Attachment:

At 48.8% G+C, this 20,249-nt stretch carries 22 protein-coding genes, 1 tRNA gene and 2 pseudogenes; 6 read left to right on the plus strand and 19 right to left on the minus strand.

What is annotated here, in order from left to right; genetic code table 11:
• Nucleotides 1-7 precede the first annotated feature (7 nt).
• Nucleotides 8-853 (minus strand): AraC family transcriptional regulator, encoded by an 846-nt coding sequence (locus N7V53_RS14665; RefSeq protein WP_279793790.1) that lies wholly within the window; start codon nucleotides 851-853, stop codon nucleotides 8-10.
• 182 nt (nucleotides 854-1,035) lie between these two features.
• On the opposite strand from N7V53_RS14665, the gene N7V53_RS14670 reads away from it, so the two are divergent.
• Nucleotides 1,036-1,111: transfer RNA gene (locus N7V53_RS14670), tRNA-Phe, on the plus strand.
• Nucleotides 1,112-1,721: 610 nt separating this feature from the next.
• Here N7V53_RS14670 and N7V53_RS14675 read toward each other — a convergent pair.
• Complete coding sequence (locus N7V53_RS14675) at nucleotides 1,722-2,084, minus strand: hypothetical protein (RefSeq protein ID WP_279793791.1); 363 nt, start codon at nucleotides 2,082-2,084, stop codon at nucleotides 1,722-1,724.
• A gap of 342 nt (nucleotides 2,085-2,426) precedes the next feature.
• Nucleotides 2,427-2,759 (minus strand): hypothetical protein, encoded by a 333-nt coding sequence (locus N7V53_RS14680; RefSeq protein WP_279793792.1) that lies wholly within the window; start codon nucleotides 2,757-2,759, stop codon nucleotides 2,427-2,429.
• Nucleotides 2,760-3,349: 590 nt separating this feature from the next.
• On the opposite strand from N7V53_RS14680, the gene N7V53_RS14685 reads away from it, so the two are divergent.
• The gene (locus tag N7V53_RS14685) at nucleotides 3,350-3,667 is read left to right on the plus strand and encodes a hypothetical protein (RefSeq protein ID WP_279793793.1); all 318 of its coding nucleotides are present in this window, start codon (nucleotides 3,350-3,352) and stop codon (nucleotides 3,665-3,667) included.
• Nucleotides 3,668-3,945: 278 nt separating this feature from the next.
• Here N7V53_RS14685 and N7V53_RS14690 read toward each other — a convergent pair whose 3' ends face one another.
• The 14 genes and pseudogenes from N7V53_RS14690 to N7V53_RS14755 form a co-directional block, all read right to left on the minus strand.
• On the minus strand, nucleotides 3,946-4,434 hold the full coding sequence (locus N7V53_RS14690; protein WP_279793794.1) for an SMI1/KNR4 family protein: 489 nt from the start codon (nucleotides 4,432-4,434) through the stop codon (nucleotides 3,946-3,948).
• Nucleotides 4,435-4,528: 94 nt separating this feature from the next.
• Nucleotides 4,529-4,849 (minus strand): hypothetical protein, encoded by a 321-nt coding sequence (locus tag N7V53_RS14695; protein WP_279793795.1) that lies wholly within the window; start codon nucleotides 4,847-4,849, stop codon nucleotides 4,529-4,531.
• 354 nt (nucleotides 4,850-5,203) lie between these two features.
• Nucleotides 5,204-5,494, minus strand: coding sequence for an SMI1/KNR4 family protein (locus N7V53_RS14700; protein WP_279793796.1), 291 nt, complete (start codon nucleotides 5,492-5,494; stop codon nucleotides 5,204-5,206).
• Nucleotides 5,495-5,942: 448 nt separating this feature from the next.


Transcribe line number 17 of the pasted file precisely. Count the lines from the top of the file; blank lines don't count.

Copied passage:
• Here N7V53_RS14685 and N7V53_RS14690 read toward each other — a convergent pair whose 3' ends face one another.